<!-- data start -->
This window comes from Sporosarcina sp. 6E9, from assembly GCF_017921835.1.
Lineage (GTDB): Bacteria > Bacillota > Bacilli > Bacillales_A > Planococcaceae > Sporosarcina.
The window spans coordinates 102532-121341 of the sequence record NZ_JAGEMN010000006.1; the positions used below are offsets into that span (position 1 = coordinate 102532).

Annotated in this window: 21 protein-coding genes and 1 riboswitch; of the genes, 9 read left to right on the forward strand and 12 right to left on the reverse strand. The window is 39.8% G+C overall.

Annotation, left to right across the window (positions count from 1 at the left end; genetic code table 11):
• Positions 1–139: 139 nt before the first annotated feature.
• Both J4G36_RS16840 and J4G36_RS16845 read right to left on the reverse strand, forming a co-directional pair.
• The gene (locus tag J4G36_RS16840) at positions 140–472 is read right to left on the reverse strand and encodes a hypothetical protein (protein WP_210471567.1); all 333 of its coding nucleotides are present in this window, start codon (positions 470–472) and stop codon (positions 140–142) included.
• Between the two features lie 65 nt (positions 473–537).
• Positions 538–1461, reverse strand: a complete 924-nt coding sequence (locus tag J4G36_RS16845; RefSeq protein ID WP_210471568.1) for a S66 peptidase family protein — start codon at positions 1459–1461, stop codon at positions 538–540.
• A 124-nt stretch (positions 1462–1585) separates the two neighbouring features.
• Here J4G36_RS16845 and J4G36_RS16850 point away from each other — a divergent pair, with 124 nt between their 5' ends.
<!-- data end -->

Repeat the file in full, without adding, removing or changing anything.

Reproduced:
This window comes from Sporosarcina sp. 6E9, from assembly GCF_017921835.1.
Lineage (GTDB): Bacteria > Bacillota > Bacilli > Bacillales_A > Planococcaceae > Sporosarcina.
The window spans coordinates 102532-121341 of the sequence record NZ_JAGEMN010000006.1; the positions used below are offsets into that span (position 1 = coordinate 102532).

Annotated in this window: 21 protein-coding genes and 1 riboswitch; of the genes, 9 read left to right on the forward strand and 12 right to left on the reverse strand. The window is 39.8% G+C overall.

Annotation, left to right across the window (positions count from 1 at the left end; genetic code table 11):
• Positions 1–139: 139 nt before the first annotated feature.
• Both J4G36_RS16840 and J4G36_RS16845 read right to left on the reverse strand, forming a co-directional pair.
• The gene (locus tag J4G36_RS16840) at positions 140–472 is read right to left on the reverse strand and encodes a hypothetical protein (protein WP_210471567.1); all 333 of its coding nucleotides are present in this window, start codon (positions 470–472) and stop codon (positions 140–142) included.
• Between the two features lie 65 nt (positions 473–537).
• Positions 538–1461, reverse strand: a complete 924-nt coding sequence (locus tag J4G36_RS16845; RefSeq protein ID WP_210471568.1) for a S66 peptidase family protein — start codon at positions 1459–1461, stop codon at positions 538–540.
• A 124-nt stretch (positions 1462–1585) separates the two neighbouring features.
• Here J4G36_RS16845 and J4G36_RS16850 point away from each other — a divergent pair, with 124 nt between their 5' ends.